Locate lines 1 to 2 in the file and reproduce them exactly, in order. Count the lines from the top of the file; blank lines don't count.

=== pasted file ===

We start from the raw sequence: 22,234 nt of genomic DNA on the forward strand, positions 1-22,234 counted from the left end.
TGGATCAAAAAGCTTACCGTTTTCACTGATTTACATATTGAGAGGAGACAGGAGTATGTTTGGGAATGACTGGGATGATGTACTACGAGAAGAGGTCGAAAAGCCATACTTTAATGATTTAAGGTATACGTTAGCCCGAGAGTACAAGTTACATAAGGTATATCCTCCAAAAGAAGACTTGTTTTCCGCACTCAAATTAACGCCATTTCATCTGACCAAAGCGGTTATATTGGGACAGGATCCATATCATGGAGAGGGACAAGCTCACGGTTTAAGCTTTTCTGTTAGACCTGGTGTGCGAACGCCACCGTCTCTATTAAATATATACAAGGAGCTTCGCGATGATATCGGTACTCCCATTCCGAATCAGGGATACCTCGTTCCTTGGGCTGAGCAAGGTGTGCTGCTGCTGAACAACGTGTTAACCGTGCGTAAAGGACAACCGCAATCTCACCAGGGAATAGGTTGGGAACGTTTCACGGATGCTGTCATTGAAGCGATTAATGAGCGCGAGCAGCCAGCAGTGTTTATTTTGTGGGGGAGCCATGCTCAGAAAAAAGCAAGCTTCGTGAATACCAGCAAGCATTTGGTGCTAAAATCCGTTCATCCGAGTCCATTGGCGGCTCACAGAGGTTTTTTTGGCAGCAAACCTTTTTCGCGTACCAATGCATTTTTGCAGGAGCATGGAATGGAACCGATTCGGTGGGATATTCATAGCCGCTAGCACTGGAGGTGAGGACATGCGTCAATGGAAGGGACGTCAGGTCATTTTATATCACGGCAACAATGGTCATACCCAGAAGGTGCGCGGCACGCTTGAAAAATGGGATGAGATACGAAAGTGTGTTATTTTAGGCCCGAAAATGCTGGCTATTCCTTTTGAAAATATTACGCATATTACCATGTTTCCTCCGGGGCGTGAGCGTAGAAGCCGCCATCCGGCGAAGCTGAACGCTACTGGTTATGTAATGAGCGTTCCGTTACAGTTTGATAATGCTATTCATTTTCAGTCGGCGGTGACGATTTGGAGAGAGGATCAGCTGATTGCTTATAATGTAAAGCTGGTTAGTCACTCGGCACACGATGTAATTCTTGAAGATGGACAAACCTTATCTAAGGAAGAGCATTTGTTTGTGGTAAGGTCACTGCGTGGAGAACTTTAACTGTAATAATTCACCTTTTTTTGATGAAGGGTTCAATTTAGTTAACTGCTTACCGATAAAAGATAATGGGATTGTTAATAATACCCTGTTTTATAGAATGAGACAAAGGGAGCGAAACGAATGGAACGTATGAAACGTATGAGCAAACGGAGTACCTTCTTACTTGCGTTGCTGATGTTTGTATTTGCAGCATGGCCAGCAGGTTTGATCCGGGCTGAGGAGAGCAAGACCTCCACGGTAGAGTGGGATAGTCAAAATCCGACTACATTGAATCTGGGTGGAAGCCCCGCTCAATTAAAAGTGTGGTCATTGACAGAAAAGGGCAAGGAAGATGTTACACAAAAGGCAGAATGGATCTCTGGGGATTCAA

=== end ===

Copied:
We start from the raw sequence: 22,234 nt of genomic DNA on the forward strand, positions 1-22,234 counted from the left end.
TGGATCAAAAAGCTTACCGTTTTCACTGATTTACATATTGAGAGGAGACAGGAGTATGTTTGGGAATGACTGGGATGATGTACTACGAGAAGAGGTCGAAAAGCCATACTTTAATGATTTAAGGTATACGTTAGCCCGAGAGTACAAGTTACATAAGGTATATCCTCCAAAAGAAGACTTGTTTTCCGCACTCAAATTAACGCCATTTCATCTGACCAAAGCGGTTATATTGGGACAGGATCCATATCATGGAGAGGGACAAGCTCACGGTTTAAGCTTTTCTGTTAGACCTGGTGTGCGAACGCCACCGTCTCTATTAAATATATACAAGGAGCTTCGCGATGATATCGGTACTCCCATTCCGAATCAGGGATACCTCGTTCCTTGGGCTGAGCAAGGTGTGCTGCTGCTGAACAACGTGTTAACCGTGCGTAAAGGACAACCGCAATCTCACCAGGGAATAGGTTGGGAACGTTTCACGGATGCTGTCATTGAAGCGATTAATGAGCGCGAGCAGCCAGCAGTGTTTATTTTGTGGGGGAGCCATGCTCAGAAAAAAGCAAGCTTCGTGAATACCAGCAAGCATTTGGTGCTAAAATCCGTTCATCCGAGTCCATTGGCGGCTCACAGAGGTTTTTTTGGCAGCAAACCTTTTTCGCGTACCAATGCATTTTTGCAGGAGCATGGAATGGAACCGATTCGGTGGGATATTCATAGCCGCTAGCACTGGAGGTGAGGACATGCGTCAATGGAAGGGACGTCAGGTCATTTTATATCACGGCAACAATGGTCATACCCAGAAGGTGCGCGGCACGCTTGAAAAATGGGATGAGATACGAAAGTGTGTTATTTTAGGCCCGAAAATGCTGGCTATTCCTTTTGAAAATATTACGCATATTACCATGTTTCCTCCGGGGCGTGAGCGTAGAAGCCGCCATCCGGCGAAGCTGAACGCTACTGGTTATGTAATGAGCGTTCCGTTACAGTTTGATAATGCTATTCATTTTCAGTCGGCGGTGACGATTTGGAGAGAGGATCAGCTGATTGCTTATAATGTAAAGCTGGTTAGTCACTCGGCACACGATGTAATTCTTGAAGATGGACAAACCTTATCTAAGGAAGAGCATTTGTTTGTGGTAAGGTCACTGCGTGGAGAACTTTAACTGTAATAATTCACCTTTTTTTGATGAAGGGTTCAATTTAGTTAACTGCTTACCGATAAAAGATAATGGGATTGTTAATAATACCCTGTTTTATAGAATGAGACAAAGGGAGCGAAACGAATGGAACGTATGAAACGTATGAGCAAACGGAGTACCTTCTTACTTGCGTTGCTGATGTTTGTATTTGCAGCATGGCCAGCAGGTTTGATCCGGGCTGAGGAGAGCAAGACCTCCACGGTAGAGTGGGATAGTCAAAATCCGACTACATTGAATCTGGGTGGAAGCCCCGCTCAATTAAAAGTGTGGTCATTGACAGAAAAGGGCAAGGAAGATGTTACACAAAAGGCAGAATGGATCTCTGGGGATTCAA